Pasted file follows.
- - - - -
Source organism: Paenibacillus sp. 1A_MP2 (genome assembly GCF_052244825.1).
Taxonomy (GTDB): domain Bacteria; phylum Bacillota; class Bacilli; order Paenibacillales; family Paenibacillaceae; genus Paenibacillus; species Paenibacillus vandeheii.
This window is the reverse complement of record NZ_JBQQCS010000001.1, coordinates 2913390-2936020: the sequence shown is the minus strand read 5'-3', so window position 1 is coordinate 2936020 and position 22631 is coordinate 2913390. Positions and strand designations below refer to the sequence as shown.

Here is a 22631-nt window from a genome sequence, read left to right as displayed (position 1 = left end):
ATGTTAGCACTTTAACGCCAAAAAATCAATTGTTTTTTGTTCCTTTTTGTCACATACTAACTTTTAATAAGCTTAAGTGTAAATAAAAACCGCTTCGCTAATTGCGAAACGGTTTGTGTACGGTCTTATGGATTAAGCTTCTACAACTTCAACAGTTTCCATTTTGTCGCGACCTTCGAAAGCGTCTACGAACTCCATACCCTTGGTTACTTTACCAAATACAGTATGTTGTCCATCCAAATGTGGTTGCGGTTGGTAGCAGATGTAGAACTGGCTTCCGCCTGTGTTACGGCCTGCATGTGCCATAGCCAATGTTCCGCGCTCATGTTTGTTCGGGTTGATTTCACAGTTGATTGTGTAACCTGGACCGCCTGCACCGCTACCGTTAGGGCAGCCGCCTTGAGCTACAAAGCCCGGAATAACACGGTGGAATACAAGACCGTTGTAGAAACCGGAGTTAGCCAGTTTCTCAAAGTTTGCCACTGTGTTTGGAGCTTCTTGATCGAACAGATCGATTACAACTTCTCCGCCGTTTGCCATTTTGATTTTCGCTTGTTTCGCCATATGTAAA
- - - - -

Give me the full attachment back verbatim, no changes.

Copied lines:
Source organism: Paenibacillus sp. 1A_MP2 (genome assembly GCF_052244825.1).
Taxonomy (GTDB): domain Bacteria; phylum Bacillota; class Bacilli; order Paenibacillales; family Paenibacillaceae; genus Paenibacillus; species Paenibacillus vandeheii.
This window is the reverse complement of record NZ_JBQQCS010000001.1, coordinates 2913390-2936020: the sequence shown is the minus strand read 5'-3', so window position 1 is coordinate 2936020 and position 22631 is coordinate 2913390. Positions and strand designations below refer to the sequence as shown.

Here is a 22631-nt window from a genome sequence, read left to right as displayed (position 1 = left end):
ATGTTAGCACTTTAACGCCAAAAAATCAATTGTTTTTTGTTCCTTTTTGTCACATACTAACTTTTAATAAGCTTAAGTGTAAATAAAAACCGCTTCGCTAATTGCGAAACGGTTTGTGTACGGTCTTATGGATTAAGCTTCTACAACTTCAACAGTTTCCATTTTGTCGCGACCTTCGAAAGCGTCTACGAACTCCATACCCTTGGTTACTTTACCAAATACAGTATGTTGTCCATCCAAATGTGGTTGCGGTTGGTAGCAGATGTAGAACTGGCTTCCGCCTGTGTTACGGCCTGCATGTGCCATAGCCAATGTTCCGCGCTCATGTTTGTTCGGGTTGATTTCACAGTTGATTGTGTAACCTGGACCGCCTGCACCGCTACCGTTAGGGCAGCCGCCTTGAGCTACAAAGCCCGGAATAACACGGTGGAATACAAGACCGTTGTAGAAACCGGAGTTAGCCAGTTTCTCAAAGTTTGCCACTGTGTTTGGAGCTTCTTGATCGAACAGATCGATTACAACTTCTCCGCCGTTTGCCATTTTGATTTTCGCTTGTTTCGCCATATGTAAA